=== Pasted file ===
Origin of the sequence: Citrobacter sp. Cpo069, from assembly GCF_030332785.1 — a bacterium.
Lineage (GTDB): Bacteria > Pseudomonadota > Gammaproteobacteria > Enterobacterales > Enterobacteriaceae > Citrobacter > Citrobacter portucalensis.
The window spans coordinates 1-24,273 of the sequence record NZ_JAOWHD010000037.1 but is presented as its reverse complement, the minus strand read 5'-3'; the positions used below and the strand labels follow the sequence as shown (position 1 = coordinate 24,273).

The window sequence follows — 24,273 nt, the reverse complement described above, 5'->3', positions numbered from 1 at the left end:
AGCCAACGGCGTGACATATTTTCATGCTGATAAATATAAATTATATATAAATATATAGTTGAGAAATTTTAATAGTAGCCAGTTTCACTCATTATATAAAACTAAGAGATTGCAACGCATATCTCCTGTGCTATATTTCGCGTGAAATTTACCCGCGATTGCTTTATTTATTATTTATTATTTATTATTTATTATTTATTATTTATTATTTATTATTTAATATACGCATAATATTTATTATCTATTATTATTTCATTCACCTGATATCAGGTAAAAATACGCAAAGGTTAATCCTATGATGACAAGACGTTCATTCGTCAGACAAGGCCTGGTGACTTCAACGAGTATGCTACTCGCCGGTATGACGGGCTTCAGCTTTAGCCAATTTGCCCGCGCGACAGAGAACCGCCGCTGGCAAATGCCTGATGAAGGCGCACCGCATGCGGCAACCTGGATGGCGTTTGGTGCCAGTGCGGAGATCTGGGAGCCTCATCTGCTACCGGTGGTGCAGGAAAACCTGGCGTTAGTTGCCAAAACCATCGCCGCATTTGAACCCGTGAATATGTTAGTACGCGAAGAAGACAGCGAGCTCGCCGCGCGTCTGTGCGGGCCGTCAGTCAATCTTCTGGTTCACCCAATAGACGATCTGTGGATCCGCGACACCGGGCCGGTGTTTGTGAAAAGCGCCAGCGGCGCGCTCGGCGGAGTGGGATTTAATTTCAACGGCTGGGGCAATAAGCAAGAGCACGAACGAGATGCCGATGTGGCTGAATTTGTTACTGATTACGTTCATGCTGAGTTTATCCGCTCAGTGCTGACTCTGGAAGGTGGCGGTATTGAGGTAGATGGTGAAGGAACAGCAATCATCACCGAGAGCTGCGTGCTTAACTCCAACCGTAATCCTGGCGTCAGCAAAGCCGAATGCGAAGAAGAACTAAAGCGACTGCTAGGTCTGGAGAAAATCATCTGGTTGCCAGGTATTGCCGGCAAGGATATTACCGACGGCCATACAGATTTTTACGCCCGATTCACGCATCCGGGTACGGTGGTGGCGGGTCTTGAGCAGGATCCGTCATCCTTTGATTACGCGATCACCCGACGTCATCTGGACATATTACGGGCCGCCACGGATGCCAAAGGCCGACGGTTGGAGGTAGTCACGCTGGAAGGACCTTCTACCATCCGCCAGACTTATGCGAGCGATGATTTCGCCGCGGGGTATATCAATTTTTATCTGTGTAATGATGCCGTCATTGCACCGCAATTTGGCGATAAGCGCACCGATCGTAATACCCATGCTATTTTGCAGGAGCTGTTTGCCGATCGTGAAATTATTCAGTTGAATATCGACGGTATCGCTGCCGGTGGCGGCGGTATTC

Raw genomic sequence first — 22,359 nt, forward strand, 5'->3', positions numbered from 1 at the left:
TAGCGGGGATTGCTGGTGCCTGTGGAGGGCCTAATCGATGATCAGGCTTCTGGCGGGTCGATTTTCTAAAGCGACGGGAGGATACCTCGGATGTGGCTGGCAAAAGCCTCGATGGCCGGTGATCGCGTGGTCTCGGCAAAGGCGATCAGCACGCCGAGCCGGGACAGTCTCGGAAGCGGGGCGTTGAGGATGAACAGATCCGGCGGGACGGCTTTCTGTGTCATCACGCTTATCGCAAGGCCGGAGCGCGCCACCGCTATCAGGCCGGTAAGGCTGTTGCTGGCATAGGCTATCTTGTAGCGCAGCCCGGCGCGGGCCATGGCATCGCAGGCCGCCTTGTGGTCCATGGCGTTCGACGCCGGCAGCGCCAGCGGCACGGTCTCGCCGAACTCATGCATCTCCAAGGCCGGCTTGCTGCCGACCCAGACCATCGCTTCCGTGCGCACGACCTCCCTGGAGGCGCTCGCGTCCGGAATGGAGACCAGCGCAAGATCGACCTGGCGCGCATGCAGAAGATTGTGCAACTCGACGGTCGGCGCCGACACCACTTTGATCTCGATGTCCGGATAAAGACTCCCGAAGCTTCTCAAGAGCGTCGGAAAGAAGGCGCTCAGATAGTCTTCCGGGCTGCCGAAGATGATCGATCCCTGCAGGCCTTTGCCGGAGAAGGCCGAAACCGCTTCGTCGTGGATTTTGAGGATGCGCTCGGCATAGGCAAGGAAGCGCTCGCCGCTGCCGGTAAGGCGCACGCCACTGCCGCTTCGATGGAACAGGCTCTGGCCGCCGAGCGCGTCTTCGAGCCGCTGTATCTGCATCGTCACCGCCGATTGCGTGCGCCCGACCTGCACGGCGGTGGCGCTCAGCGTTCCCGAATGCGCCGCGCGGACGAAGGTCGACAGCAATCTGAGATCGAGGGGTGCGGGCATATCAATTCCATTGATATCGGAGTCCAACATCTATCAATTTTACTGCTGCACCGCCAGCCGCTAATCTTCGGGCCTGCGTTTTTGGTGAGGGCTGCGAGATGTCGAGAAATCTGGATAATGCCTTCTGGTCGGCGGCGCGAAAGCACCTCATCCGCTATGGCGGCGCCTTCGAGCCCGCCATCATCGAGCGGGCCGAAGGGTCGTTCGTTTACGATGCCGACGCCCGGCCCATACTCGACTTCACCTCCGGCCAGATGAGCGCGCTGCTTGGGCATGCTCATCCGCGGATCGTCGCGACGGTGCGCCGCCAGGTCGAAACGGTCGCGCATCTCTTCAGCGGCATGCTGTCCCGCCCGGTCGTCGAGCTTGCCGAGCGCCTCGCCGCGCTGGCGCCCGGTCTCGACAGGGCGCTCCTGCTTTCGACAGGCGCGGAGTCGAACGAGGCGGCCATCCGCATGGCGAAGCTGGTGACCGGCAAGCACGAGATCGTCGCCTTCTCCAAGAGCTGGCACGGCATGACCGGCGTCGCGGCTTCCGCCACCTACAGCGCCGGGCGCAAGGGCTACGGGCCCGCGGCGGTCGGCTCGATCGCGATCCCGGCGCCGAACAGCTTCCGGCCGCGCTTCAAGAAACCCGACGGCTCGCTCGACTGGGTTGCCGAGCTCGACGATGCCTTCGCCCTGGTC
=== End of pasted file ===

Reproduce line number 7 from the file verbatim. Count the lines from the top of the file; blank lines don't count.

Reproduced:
TAGCGGGGATTGCTGGTGCCTGTGGAGGGCCTAATCGATGATCAGGCTTCTGGCGGGTCGATTTTCTAAAGCGACGGGAGGATACCTCGGATGTGGCTGGCAAAAGCCTCGATGGCCGGTGATCGCGTGGTCTCGGCAAAGGCGATCAGCACGCCGAGCCGGGACAGTCTCGGAAGCGGGGCGTTGAGGATGAACAGATCCGGCGGGACGGCTTTCTGTGTCATCACGCTTATCGCAAGGCCGGAGCGCGCCACCGCTATCAGGCCGGTAAGGCTGTTGCTGGCATAGGCTATCTTGTAGCGCAGCCCGGCGCGGGCCATGGCATCGCAGGCCGCCTTGTGGTCCATGGCGTTCGACGCCGGCAGCGCCAGCGGCACGGTCTCGCCGAACTCATGCATCTCCAAGGCCGGCTTGCTGCCGACCCAGACCATCGCTTCCGTGCGCACGACCTCCCTGGAGGCGCTCGCGTCCGGAATGGAGACCAGCGCAAGATCGACCTGGCGCGCATGCAGAAGATTGTGCAACTCGACGGTCGGCGCCGACACCACTTTGATCTCGATGTCCGGATAAAGACTCCCGAAGCTTCTCAAGAGCGTCGGAAAGAAGGCGCTCAGATAGTCTTCCGGGCTGCCGAAGATGATCGATCCCTGCAGGCCTTTGCCGGAGAAGGCCGAAACCGCTTCGTCGTGGATTTTGAGGATGCGCTCGGCATAGGCAAGGAAGCGCTCGCCGCTGCCGGTAAGGCGCACGCCACTGCCGCTTCGATGGAACAGGCTCTGGCCGCCGAGCGCGTCTTCGAGCCGCTGTATCTGCATCGTCACCGCCGATTGCGTGCGCCCGACCTGCACGGCGGTGGCGCTCAGCGTTCCCGAATGCGCCGCGCGGACGAAGGTCGACAGCAATCTGAGATCGAGGGGTGCGGGCATATCAATTCCATTGATATCGGAGTCCAACATCTATCAATTTTACTGCTGCACCGCCAGCCGCTAATCTTCGGGCCTGCGTTTTTGGTGAGGGCTGCGAGATGTCGAGAAATCTGGATAATGCCTTCTGGTCGGCGGCGCGAAAGCACCTCATCCGCTATGGCGGCGCCTTCGAGCCCGCCATCATCGAGCGGGCCGAAGGGTCGTTCGTTTACGATGCCGACGCCCGGCCCATACTCGACTTCACCTCCGGCCAGATGAGCGCGCTGCTTGGGCATGCTCATCCGCGGATCGTCGCGACGGTGCGCCGCCAGGTCGAAACGGTCGCGCATCTCTTCAGCGGCATGCTGTCCCGCCCGGTCGTCGAGCTTGCCGAGCGCCTCGCCGCGCTGGCGCCCGGTCTCGACAGGGCGCTCCTGCTTTCGACAGGCGCGGAGTCGAACGAGGCGGCCATCCGCATGGCGAAGCTGGTGACCGGCAAGCACGAGATCGTCGCCTTCTCCAAGAGCTGGCACGGCATGACCGGCGTCGCGGCTTCCGCCACCTACAGCGCCGGGCGCAAGGGCTACGGGCCCGCGGCGGTCGGCTCGATCGCGATCCCGGCGCCGAACAGCTTCCGGCCGCGCTTCAAGAAACCCGACGGCTCGCTCGACTGGGTTGCCGAGCTCGACGATGCCTTCGCCCTGGTC